The authority could also extend its invitation to others, such as the Chinese who might be interested in the Eastern Development Corridor in the framework of its Belt and Road project and Beijing’s drive to strengthen relations with pivotal countries along it.

The Egyptian minister of irrigation’s proposal of a river transportation system linking Lake Victoria to the Mediterranean offers another avenue for broadening the scope of the Eastern Development Corridor. In this broader context, Khartoum would become the meeting point for two major regional projects: the Eastern Development Corridor centred on the Blue Nile and the Lake Victoria-Mediterranean river transportation project. Both connect landlocked countries to Mediterranean ports, which may be one reason why Addis Ababa has already expressed interest in the latter project. 

This comprehensive vision for the management and development of the Blue Nile Basin is consistent in its aims and substance with the outlooks and mechanisms of the Nile Basin Initiative (NBI) that established the Eastern Nile Technical Regional Office (ENTRO) as one of its three centres. It also situates it in the larger scope of Nile Basin management and other Nilotic hydraulic projects, opening avenues for cooperation with South Sudan, for example, and water loss reduction projects in the Sudd region and other development projects in southern Sudan and South Sudan. 



The two proposals above represent approaches to managing Egypt’s relations with Ethiopia and Sudan in a regional cooperative framework in the event that the negotiations in Washington reach a binding legal agreement on the GERD.

 The following is a third proposal that would be called into play if the negotiations fail or in the event of a setback in the implementation of the agreement due to any Ethiopian failure to abide by its commitments. The proposal is to compile a comprehensive, three-part portfolio on the subject. The first part would cover technical aspects related to Egypt’s vision for the management of Blue Nile hydraulics, inclusive of a complete set of rules for filling and operating the GERD in coordination with downstream dams so that the three countries can benefit from the Blue Nile in a spirit of mutual respect for their right to develop and their right to life. 

Accordingly, Ethiopia would be able to fulfil its electricity generation aspirations, Sudan would be able to implement irrigation projects utilising Blue Nile waters, and Egypt would be able to safeguard its vital share of these waters. 

The second part would include a proposal for comprehensive regional cooperation that would include an important initiative for the joint management of water resources as the key to the conservation of the riparian ecosystem, the preservation of peace and security, and the guarantee for the sustainable development of the three countries dependent on the Blue Nile. Like the second project mentioned above, this also envisions the Nile waters as a part of a broader cooperative system that extends beyond the mutually beneficent coordinated management of the Ethiopian, Sudanese and Egyptian dams to electricity linkups and road and rail networks that would offer Ethiopia an outlet on the Mediterranean.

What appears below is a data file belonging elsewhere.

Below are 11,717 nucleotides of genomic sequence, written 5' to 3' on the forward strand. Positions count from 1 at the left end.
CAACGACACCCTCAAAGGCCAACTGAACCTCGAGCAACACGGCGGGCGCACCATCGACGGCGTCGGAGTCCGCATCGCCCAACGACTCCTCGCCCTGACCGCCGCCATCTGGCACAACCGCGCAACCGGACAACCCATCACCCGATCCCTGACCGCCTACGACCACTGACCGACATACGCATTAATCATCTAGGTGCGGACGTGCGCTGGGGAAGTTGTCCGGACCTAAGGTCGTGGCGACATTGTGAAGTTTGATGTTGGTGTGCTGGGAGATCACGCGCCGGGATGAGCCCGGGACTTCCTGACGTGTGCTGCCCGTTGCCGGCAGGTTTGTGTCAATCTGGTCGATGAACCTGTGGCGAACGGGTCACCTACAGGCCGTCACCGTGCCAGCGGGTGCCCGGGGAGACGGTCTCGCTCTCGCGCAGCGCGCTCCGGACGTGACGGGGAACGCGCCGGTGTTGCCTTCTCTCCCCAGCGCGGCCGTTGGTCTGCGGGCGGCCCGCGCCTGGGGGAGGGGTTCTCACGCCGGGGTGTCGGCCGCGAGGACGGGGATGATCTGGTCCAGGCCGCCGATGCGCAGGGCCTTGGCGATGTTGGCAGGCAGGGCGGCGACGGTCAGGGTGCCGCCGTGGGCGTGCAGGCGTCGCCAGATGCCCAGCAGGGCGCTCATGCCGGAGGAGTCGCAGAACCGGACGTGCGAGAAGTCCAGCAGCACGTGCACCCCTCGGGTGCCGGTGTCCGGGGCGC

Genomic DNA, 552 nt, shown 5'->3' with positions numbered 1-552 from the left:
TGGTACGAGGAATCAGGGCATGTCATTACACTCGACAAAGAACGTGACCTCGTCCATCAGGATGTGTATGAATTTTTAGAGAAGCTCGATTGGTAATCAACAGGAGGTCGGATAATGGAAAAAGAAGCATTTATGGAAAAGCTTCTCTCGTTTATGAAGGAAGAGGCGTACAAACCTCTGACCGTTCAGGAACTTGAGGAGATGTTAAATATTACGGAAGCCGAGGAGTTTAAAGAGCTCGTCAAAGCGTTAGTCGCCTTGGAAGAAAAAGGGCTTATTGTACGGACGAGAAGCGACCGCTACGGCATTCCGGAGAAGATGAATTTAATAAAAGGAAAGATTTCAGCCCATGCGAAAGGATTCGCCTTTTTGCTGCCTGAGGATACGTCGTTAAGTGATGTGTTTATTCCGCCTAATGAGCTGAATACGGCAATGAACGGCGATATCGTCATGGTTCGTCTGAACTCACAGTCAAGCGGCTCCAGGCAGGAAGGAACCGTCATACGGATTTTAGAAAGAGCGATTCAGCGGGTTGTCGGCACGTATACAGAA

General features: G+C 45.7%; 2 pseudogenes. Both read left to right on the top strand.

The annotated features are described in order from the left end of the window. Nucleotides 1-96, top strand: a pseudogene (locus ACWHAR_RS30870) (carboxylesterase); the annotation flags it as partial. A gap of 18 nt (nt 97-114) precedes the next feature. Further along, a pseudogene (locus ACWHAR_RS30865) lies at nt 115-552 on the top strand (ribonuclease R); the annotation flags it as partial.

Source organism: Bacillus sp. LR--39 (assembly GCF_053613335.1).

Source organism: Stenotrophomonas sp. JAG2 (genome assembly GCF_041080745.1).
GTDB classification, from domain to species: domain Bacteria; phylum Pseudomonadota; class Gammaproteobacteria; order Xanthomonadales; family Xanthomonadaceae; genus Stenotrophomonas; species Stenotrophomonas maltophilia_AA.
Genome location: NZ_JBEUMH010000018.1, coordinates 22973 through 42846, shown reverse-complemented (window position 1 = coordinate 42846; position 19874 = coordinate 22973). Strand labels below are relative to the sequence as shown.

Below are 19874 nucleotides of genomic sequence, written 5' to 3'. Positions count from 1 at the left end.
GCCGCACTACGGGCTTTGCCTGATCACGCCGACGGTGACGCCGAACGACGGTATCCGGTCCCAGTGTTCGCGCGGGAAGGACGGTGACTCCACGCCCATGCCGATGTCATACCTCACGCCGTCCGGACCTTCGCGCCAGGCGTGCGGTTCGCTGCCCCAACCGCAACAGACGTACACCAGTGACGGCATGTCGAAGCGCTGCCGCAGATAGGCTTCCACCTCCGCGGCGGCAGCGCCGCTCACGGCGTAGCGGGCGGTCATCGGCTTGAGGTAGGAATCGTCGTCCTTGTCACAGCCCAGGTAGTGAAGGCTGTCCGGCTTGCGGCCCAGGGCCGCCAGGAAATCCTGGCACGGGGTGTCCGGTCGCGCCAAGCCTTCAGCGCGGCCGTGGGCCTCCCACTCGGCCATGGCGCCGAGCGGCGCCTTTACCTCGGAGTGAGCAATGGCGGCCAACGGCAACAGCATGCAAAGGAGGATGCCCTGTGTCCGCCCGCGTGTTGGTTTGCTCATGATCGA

As for the third part, it would incorporate the first two (the technical section covering the rules of filling and operation and the regional cooperation proposal) into a draft agreement. Conceived along the lines of the 1959 Nile Waters Agreement between Egypt and Sudan, this would be legally binding on all parties and regulate their relations concerning the management of their common water resources in a mutually beneficial manner that would allay all their concerns. 

The work involved in this third proposal is essential in order to confront any backsliding on the part of Ethiopia, which has a record of equivocation and evasiveness on the question of the GERD. A binding agreement set in the framework of a project for mutual cooperation is the only way to ensure that Addis Ababa sets a ceiling to its water ambitions and helps to create a Nilotic ecosystem that is environmentally, economically, politically and culturally beneficial to all its inhabitants and that opens horizons to interregional cooperation, fostering sustainable collective security, stability and prosperity. 

At the same time, the work involved in compiling this three-part portfolio would vary in the event that the negotiations in Washington fall through and the question of the GERD proceeds through other tracks involving third-party mediation, the UN Security Council or the International Court of Justice. That said, I find it hard to believe that the leaders of Ethiopia, Sudan and Egypt cannot come together over a matter that has such important implications for the stability and security of their countries and, indeed, for the continent as a whole, and that also holds such promise for a major regional development project of great potential benefit for all the peoples in the north-eastern corner of Africa.  

We stand at a historic crossroads. As President Al-Sisi has indicated, what is needed at this critical juncture is a cool-headed, even-handed and wise approach to the crucial matter of the GERD. If it is well-managed, all the parties will emerge as winners.


*The writer is former assistant foreign minister.

**A version of this article appears in print in the 30 January, 2020 edition of Al-Ahram Weekly.